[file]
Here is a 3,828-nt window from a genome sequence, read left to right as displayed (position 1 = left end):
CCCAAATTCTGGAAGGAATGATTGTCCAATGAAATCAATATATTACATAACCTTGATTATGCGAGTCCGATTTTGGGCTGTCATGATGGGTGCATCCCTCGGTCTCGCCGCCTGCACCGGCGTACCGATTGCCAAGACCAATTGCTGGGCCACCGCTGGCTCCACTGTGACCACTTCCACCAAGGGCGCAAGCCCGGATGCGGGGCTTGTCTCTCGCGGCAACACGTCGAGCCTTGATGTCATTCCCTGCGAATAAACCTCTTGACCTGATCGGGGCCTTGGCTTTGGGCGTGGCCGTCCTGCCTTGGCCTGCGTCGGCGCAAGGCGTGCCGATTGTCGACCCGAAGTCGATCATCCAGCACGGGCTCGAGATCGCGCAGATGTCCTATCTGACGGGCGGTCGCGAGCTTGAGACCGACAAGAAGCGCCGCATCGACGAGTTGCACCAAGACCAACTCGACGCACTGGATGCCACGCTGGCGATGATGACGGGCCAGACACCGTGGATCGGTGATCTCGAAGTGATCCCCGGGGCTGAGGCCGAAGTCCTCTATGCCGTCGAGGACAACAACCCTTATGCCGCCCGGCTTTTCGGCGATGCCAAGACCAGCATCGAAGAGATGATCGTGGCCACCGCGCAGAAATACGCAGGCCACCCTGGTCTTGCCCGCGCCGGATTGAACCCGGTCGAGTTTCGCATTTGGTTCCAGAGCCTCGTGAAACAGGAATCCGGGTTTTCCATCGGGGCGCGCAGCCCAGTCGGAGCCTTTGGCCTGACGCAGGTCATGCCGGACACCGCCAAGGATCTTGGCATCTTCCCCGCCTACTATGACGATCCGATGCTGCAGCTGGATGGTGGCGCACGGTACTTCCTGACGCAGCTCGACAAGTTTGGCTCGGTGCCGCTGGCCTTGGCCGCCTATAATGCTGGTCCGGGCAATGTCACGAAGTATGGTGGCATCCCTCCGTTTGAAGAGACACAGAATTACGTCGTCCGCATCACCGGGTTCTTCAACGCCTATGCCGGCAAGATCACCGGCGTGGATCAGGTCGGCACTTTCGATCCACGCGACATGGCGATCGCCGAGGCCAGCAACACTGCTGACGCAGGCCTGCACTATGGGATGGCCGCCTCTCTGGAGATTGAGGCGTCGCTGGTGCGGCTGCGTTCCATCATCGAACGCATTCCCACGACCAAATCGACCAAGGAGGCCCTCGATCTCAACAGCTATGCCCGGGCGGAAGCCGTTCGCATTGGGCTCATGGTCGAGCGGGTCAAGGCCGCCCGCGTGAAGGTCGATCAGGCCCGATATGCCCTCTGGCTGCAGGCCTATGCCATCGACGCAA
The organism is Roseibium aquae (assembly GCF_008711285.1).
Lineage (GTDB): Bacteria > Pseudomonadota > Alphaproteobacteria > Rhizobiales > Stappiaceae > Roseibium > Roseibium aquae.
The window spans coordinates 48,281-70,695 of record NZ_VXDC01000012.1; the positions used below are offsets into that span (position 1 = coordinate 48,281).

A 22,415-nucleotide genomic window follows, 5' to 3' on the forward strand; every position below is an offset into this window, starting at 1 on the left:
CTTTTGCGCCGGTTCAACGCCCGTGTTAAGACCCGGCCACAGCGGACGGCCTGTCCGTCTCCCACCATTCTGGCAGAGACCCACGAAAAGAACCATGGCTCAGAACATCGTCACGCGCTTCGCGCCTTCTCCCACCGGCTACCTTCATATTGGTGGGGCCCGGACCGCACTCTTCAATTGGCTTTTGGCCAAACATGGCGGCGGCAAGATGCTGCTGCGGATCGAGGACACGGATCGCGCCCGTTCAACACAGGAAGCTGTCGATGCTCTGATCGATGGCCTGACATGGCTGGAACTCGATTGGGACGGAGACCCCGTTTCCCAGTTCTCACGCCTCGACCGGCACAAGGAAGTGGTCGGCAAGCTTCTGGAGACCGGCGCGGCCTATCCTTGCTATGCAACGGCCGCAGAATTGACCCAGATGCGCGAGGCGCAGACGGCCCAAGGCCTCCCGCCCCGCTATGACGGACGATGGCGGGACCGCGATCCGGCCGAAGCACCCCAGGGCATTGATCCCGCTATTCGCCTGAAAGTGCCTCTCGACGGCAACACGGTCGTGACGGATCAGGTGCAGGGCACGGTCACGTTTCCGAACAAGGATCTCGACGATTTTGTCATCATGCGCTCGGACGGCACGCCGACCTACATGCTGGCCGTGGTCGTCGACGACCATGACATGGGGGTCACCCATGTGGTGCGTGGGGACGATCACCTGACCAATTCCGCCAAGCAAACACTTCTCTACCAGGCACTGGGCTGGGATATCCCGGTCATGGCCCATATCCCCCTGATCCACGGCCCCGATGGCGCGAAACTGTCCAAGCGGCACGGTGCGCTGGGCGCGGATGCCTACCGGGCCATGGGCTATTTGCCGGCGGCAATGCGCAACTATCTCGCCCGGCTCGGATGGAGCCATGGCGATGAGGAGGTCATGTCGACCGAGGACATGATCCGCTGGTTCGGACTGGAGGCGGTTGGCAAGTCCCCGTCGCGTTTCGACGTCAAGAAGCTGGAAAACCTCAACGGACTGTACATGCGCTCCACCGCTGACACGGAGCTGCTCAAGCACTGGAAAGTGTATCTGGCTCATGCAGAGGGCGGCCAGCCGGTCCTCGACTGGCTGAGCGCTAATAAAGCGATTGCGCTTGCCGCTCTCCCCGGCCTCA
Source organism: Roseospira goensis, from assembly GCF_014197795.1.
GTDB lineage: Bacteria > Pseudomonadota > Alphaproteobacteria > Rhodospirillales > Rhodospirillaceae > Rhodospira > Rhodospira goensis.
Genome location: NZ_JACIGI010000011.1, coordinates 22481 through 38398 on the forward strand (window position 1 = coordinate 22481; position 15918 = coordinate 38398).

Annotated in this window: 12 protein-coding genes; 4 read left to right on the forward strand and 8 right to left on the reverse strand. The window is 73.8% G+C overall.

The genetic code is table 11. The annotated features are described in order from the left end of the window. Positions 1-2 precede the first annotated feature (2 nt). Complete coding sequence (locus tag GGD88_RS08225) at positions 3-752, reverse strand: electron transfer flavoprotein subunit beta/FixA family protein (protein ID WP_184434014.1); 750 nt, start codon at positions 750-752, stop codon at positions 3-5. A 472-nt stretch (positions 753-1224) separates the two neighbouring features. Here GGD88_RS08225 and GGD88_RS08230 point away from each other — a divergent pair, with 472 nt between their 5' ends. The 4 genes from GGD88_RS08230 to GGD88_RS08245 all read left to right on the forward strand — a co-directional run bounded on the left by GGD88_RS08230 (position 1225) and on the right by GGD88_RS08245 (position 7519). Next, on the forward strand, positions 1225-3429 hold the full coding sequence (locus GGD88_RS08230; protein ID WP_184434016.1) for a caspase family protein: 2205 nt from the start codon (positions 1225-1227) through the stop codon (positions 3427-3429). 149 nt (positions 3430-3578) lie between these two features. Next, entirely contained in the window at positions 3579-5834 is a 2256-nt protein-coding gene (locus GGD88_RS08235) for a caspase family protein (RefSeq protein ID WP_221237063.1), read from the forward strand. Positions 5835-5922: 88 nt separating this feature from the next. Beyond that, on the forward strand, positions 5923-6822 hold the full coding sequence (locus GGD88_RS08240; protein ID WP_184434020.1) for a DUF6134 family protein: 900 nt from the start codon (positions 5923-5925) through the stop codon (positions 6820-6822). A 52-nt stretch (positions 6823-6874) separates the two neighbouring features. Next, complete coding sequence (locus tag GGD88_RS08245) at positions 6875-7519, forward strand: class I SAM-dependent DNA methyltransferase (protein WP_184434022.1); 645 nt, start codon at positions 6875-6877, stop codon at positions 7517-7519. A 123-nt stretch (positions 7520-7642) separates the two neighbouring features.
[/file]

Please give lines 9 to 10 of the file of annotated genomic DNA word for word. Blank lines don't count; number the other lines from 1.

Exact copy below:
GTDB lineage: Bacteria > Pseudomonadota > Alphaproteobacteria > Rhodospirillales > Rhodospirillaceae > Rhodospira > Rhodospira goensis.
Genome location: NZ_JACIGI010000011.1, coordinates 22481 through 38398 on the forward strand (window position 1 = coordinate 22481; position 15918 = coordinate 38398).